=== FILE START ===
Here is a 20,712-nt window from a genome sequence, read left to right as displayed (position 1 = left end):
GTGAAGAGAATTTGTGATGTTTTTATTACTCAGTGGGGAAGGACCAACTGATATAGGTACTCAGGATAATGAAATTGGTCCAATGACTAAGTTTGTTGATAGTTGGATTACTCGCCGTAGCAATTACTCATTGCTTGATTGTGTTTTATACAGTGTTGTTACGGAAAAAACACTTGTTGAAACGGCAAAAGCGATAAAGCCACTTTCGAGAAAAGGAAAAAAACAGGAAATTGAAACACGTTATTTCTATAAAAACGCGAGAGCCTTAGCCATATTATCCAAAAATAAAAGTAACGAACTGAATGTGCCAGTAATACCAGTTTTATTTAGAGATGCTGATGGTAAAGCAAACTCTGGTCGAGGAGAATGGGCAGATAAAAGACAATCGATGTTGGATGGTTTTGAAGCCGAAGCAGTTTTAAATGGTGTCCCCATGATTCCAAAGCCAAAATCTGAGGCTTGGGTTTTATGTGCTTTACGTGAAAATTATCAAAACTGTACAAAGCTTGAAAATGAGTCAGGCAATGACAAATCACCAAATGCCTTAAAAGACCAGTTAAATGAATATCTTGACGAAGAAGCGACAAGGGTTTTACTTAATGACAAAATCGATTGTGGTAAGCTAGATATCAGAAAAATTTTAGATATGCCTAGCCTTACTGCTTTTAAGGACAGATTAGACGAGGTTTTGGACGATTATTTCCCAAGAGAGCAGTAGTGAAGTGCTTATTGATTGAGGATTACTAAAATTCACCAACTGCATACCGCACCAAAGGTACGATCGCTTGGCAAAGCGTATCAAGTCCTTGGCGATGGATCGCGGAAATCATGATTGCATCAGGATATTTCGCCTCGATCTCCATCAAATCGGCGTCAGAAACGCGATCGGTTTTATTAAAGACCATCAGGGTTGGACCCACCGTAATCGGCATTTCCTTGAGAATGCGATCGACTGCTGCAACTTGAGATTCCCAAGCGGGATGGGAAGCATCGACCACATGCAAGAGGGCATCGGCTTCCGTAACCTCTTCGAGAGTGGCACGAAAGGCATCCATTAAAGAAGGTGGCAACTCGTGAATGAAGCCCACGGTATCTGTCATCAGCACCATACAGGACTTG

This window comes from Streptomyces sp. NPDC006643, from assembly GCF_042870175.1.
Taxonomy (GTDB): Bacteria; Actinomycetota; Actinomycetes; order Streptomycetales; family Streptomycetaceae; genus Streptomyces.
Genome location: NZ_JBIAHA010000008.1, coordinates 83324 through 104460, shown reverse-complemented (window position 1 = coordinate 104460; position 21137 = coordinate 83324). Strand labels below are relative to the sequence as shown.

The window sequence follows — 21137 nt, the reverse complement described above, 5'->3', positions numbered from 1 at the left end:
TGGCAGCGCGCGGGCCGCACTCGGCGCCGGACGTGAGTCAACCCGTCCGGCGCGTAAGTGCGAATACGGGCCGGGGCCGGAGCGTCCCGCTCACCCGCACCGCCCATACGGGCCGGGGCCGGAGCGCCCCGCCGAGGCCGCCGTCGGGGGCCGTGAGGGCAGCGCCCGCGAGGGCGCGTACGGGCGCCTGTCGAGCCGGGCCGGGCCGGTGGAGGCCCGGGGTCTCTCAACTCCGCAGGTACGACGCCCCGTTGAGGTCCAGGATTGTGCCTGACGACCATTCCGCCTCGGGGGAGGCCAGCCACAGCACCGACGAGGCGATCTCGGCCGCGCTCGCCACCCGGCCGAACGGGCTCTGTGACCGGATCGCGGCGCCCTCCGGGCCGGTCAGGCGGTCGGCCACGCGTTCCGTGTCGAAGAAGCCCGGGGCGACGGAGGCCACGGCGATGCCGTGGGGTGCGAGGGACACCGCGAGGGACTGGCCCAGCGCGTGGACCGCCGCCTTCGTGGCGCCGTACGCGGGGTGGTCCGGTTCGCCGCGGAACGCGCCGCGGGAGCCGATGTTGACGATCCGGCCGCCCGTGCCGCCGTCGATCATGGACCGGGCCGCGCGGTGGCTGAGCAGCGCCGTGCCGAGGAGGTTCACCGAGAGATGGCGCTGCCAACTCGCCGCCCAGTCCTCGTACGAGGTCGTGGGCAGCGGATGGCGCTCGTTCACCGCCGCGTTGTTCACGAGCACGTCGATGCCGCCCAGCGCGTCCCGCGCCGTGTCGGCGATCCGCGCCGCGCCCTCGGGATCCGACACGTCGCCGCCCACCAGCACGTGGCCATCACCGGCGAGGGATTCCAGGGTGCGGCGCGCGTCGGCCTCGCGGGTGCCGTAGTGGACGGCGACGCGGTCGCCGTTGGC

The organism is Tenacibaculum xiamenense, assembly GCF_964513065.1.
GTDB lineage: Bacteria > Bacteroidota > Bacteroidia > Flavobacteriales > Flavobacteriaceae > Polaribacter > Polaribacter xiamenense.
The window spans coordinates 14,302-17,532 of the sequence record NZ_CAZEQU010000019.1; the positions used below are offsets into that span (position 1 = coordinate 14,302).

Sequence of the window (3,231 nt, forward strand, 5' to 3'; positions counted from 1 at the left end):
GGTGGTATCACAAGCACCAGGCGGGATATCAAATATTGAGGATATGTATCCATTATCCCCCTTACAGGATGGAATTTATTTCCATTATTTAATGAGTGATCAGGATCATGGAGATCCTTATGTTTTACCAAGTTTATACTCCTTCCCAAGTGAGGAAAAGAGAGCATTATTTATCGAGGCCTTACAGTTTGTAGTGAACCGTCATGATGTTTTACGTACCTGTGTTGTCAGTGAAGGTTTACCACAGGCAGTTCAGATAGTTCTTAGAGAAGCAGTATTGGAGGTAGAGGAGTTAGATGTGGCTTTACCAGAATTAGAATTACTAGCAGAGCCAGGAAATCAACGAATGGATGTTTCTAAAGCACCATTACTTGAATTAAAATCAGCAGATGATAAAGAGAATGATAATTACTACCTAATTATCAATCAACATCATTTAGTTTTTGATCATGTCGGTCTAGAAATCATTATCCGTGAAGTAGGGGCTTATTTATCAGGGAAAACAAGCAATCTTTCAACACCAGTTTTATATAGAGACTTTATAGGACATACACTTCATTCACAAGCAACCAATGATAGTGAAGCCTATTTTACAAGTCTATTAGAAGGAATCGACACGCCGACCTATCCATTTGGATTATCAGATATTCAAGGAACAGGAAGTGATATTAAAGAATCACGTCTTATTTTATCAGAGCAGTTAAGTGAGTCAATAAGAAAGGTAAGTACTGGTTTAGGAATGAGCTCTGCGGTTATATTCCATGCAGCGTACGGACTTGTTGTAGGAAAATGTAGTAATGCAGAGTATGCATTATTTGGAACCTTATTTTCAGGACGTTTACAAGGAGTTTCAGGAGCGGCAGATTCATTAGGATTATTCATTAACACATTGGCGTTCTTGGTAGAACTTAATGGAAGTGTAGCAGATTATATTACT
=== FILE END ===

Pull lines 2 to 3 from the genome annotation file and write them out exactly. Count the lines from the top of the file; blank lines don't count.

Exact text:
GTGAAGAGAATTTGTGATGTTTTTATTACTCAGTGGGGAAGGACCAACTGATATAGGTACTCAGGATAATGAAATTGGTCCAATGACTAAGTTTGTTGATAGTTGGATTACTCGCCGTAGCAATTACTCATTGCTTGATTGTGTTTTATACAGTGTTGTTACGGAAAAAACACTTGTTGAAACGGCAAAAGCGATAAAGCCACTTTCGAGAAAAGGAAAAAAACAGGAAATTGAAACACGTTATTTCTATAAAAACGCGAGAGCCTTAGCCATATTATCCAAAAATAAAAGTAACGAACTGAATGTGCCAGTAATACCAGTTTTATTTAGAGATGCTGATGGTAAAGCAAACTCTGGTCGAGGAGAATGGGCAGATAAAAGACAATCGATGTTGGATGGTTTTGAAGCCGAAGCAGTTTTAAATGGTGTCCCCATGATTCCAAAGCCAAAATCTGAGGCTTGGGTTTTATGTGCTTTACGTGAAAATTATCAAAACTGTACAAAGCTTGAAAATGAGTCAGGCAATGACAAATCACCAAATGCCTTAAAAGACCAGTTAAATGAATATCTTGACGAAGAAGCGACAAGGGTTTTACTTAATGACAAAATCGATTGTGGTAAGCTAGATATCAGAAAAATTTTAGATATGCCTAGCCTTACTGCTTTTAAGGACAGATTAGACGAGGTTTTGGACGATTATTTCCCAAGAGAGCAGTAGTGAAGTGCTTATTGATTGAGGATTACTAAAATTCACCAACTGCATACCGCACCAAAGGTACGATCGCTTGGCAAAGCGTATCAAGTCCTTGGCGATGGATCGCGGAAATCATGATTGCATCAGGATATTTCGCCTCGATCTCCATCAAATCGGCGTCAGAAACGCGATCGGTTTTATTAAAGACCATCAGGGTTGGACCCACCGTAATCGGCATTTCCTTGAGAATGCGATCGACTGCTGCAACTTGAGATTCCCAAGCGGGATGGGAAGCATCGACCACATGCAAGAGGGCATCGGCTTCCGTAACCTCTTCGAGAGTGGCACGAAAGGCATCCATTAAAGAAGGTGGCAACTCGTGAATGAAGCCCACGGTATCTGTCATCAGCACCATACAGGACTTG

This window comes from Streptomyces sp. NPDC006643, from assembly GCF_042870175.1.